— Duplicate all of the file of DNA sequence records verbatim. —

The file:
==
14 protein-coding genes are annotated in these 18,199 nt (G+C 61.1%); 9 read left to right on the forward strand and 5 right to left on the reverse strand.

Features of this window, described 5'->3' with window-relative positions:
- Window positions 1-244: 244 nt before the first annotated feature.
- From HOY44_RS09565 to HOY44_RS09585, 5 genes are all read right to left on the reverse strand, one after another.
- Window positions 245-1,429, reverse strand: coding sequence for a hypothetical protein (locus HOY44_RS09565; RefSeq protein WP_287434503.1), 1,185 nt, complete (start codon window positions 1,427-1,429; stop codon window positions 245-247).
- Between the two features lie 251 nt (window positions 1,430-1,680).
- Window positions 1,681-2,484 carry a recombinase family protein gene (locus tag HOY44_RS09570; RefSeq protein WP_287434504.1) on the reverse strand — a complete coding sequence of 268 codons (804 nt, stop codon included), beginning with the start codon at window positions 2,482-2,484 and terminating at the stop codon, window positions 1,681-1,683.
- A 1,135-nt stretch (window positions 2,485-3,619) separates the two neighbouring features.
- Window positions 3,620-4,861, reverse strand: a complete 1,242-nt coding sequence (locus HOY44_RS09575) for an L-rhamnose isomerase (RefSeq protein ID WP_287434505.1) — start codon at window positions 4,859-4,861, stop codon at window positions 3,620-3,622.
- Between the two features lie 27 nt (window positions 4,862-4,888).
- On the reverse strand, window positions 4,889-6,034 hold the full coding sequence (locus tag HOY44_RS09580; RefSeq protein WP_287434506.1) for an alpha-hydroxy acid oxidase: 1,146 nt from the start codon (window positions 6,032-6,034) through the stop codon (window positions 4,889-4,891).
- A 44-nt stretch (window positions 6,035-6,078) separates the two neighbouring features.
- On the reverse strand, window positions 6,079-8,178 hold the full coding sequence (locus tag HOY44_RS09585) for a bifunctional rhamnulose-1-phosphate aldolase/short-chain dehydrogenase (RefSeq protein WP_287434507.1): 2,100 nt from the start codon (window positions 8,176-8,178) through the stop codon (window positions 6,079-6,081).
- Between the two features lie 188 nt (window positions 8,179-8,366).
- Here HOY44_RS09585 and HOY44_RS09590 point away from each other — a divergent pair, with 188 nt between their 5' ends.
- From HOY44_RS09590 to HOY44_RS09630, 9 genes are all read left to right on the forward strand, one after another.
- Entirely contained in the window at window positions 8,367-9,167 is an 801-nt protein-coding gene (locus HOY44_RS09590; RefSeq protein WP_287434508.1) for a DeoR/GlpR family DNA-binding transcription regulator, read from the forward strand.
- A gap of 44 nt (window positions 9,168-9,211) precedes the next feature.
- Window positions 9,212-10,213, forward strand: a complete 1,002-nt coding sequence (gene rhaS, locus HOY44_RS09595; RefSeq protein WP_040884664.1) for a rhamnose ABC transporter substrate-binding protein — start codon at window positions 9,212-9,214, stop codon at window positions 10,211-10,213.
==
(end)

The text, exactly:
14 protein-coding genes are annotated in these 18,199 nt (G+C 61.1%); 9 read left to right on the forward strand and 5 right to left on the reverse strand.

Features of this window, described 5'->3' with window-relative positions:
- Window positions 1-244: 244 nt before the first annotated feature.
- From HOY44_RS09565 to HOY44_RS09585, 5 genes are all read right to left on the reverse strand, one after another.
- Window positions 245-1,429, reverse strand: coding sequence for a hypothetical protein (locus HOY44_RS09565; RefSeq protein WP_287434503.1), 1,185 nt, complete (start codon window positions 1,427-1,429; stop codon window positions 245-247).
- Between the two features lie 251 nt (window positions 1,430-1,680).
- Window positions 1,681-2,484 carry a recombinase family protein gene (locus tag HOY44_RS09570; RefSeq protein WP_287434504.1) on the reverse strand — a complete coding sequence of 268 codons (804 nt, stop codon included), beginning with the start codon at window positions 2,482-2,484 and terminating at the stop codon, window positions 1,681-1,683.
- A 1,135-nt stretch (window positions 2,485-3,619) separates the two neighbouring features.
- Window positions 3,620-4,861, reverse strand: a complete 1,242-nt coding sequence (locus HOY44_RS09575) for an L-rhamnose isomerase (RefSeq protein ID WP_287434505.1) — start codon at window positions 4,859-4,861, stop codon at window positions 3,620-3,622.
- Between the two features lie 27 nt (window positions 4,862-4,888).
- On the reverse strand, window positions 4,889-6,034 hold the full coding sequence (locus tag HOY44_RS09580; RefSeq protein WP_287434506.1) for an alpha-hydroxy acid oxidase: 1,146 nt from the start codon (window positions 6,032-6,034) through the stop codon (window positions 4,889-4,891).
- A 44-nt stretch (window positions 6,035-6,078) separates the two neighbouring features.
- On the reverse strand, window positions 6,079-8,178 hold the full coding sequence (locus tag HOY44_RS09585) for a bifunctional rhamnulose-1-phosphate aldolase/short-chain dehydrogenase (RefSeq protein WP_287434507.1): 2,100 nt from the start codon (window positions 8,176-8,178) through the stop codon (window positions 6,079-6,081).
- Between the two features lie 188 nt (window positions 8,179-8,366).
- Here HOY44_RS09585 and HOY44_RS09590 point away from each other — a divergent pair, with 188 nt between their 5' ends.
- From HOY44_RS09590 to HOY44_RS09630, 9 genes are all read left to right on the forward strand, one after another.
- Entirely contained in the window at window positions 8,367-9,167 is an 801-nt protein-coding gene (locus HOY44_RS09590; RefSeq protein WP_287434508.1) for a DeoR/GlpR family DNA-binding transcription regulator, read from the forward strand.
- A gap of 44 nt (window positions 9,168-9,211) precedes the next feature.
- Window positions 9,212-10,213, forward strand: a complete 1,002-nt coding sequence (gene rhaS, locus HOY44_RS09595; RefSeq protein WP_040884664.1) for a rhamnose ABC transporter substrate-binding protein — start codon at window positions 9,212-9,214, stop codon at window positions 10,211-10,213.